Research has suggested that a particular gene in the brain's reward system contributes to overeating and obesity in adults.
This same variant has now been linked to childhood obesity and tasty food choices, particularly for girls, according to a new study by Dr. Patricia Silveira and Prof. Michael Meaney of McGill University and Dr. Robert Levitan of the University of Toronto.
Contrary to "blaming" obese individuals for making poor food choices, Meaney and his team suggest that obesity lies at the interface of three factors: genetic predispositions, environmental stress and emotional well-being. These findings, published in the journal, Appetite, shed light on why some children may be predisposed to obesity, and could mark a critical step towards prevention and treatment.
"In broad terms, we are finding that obesity is a product of genetics, early development and circumstance", says Meaney, who is also Associate Director of the Douglas Mental Health University Institute Research Centre.
The work is part of the MAVAN (Maternal Adversity Vulnerability & Neurodevelopment) project, headed by Meaney and Hélène Gaudreau, Project Coordinator. Their team studied pregnant women, some of whom suffered from depression or lived in poverty, and followed their children from birth until the age of ten.
For the study, researchers tested 150 four-year old MAVAN children by administering a snack test meal. The children were faced with healthy and non-healthy food choices. Mothers also completed a questionnaire to address their child's normal food consumption and preferences. "We found that a variation in a gene that regulates the activity of dopamine, a major neurotransmitter that regulates the individual's response to tasty food, predicted the amount of 'comfort' foods -- highly palatable foods such as ice cream, candy or calorie-laden snacks -- selected and eaten by the children", said Dr. Silveira. "This effect was especially important for girls who we found carried the genetic allele that decreases dopamine function."
"Most importantly, the amount of comfort food eaten during the snack test in the four- year-olds predicted the body weight of the girls at six years of age," says Meaney, "Our research indicates that genetics and emotional well-being combine to drive consumption of foods that promote obesity. The next step is to identify vulnerable children, as there may be ways for prevention and counseling in early obesity stages".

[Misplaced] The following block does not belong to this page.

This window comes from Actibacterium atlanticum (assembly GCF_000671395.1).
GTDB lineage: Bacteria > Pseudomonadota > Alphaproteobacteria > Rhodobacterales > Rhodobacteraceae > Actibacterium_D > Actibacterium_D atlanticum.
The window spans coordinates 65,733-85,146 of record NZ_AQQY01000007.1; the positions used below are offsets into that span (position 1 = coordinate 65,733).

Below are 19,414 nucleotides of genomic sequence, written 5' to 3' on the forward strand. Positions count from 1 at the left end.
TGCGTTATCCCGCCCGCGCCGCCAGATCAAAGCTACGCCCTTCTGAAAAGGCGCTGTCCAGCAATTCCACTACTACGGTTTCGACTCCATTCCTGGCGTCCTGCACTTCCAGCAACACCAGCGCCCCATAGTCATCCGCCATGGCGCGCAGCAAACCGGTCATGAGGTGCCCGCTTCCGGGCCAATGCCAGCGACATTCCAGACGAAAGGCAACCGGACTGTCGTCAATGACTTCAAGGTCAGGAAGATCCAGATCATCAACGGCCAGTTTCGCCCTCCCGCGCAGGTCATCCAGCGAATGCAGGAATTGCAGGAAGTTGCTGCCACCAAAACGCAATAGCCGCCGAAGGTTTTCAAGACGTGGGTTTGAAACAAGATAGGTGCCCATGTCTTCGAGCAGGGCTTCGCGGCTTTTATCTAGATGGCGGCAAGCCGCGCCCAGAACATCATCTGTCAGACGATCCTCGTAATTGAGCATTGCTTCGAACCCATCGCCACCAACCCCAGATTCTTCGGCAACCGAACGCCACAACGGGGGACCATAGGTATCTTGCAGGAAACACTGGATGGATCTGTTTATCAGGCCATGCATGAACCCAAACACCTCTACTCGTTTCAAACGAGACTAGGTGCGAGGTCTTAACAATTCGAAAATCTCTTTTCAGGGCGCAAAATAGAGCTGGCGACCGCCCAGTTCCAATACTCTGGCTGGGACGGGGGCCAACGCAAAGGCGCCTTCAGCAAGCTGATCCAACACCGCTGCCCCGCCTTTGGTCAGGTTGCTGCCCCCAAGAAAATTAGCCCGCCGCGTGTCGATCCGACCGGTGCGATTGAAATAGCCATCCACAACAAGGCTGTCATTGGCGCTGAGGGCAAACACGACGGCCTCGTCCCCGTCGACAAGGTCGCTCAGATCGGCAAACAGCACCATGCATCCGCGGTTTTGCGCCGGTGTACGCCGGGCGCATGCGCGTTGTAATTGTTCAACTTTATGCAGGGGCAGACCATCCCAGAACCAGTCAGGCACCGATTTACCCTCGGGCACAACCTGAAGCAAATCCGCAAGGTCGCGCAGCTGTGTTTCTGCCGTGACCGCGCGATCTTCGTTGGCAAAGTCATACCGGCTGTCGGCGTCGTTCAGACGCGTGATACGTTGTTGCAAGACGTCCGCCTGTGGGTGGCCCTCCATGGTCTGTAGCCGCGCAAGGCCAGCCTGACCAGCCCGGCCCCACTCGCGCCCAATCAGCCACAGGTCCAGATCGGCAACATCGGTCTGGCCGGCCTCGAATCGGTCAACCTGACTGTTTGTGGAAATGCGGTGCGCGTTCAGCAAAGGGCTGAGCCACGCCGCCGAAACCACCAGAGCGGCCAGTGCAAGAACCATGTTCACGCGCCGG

Cynthia Lee | EurekAlert!
Innovative genetic tests for children with developmental disorders and epilepsy
11.07.2018 | Christian-Albrechts-Universität zu Kiel
Oxygen loss in the coastal Baltic Sea is “unprecedentedly severe”
05.07.2018 | European Geosciences Union
For the first time ever, scientists have determined the cosmic origin of highest-energy neutrinos. A research group led by IceCube scientist Elisa Resconi, spokesperson of the Collaborative Research Center SFB1258 at the Technical University of Munich (TUM), provides an important piece of evidence that the particles detected by the IceCube neutrino telescope at the South Pole originate from a galaxy four billion light-years away from Earth.
To rule out other origins with certainty, the team led by neutrino physicist Elisa Resconi from the Technical University of Munich and multi-wavelength...
For the first time a team of researchers have discovered two different phases of magnetic skyrmions in a single material. Physicists of the Technical Universities of Munich and Dresden and the University of Cologne can now better study and understand the properties of these magnetic structures, which are important for both basic research and applications.
Whirlpools are an everyday experience in a bath tub: When the water is drained a circular vortex is formed. Typically, such whirls are rather stable. Similar...
Physicists working with Roland Wester at the University of Innsbruck have investigated if and how chemical reactions can be influenced by targeted vibrational excitation of the reactants. They were able to demonstrate that excitation with a laser beam does not affect the efficiency of a chemical exchange reaction and that the excited molecular group acts only as a spectator in the reaction.
A frequently used reaction in organic chemistry is nucleophilic substitution. It plays, for example, an important role in in the synthesis of new chemical...
Optical spectroscopy allows investigating the energy structure and dynamic properties of complex quantum systems. Researchers from the University of Würzburg present two new approaches of coherent two-dimensional spectroscopy.
"Put an excitation into the system and observe how it evolves." According to physicist Professor Tobias Brixner, this is the credo of optical spectroscopy....
Ultra-short, high-intensity X-ray flashes open the door to the foundations of chemical reactions. Free-electron lasers generate these kinds of pulses, but there is a catch: the pulses vary in duration and energy. An international research team has now presented a solution: Using a ring of 16 detectors and a circularly polarized laser beam, they can determine both factors with attosecond accuracy.
Free-electron lasers (FELs) generate extremely short and intense X-ray flashes. Researchers can use these flashes to resolve structures with diameters on the...
13.07.2018 | Event News
12.07.2018 | Event News
03.07.2018 | Event News
13.07.2018 | Event News
13.07.2018 | Materials Sciences
13.07.2018 | Life Sciences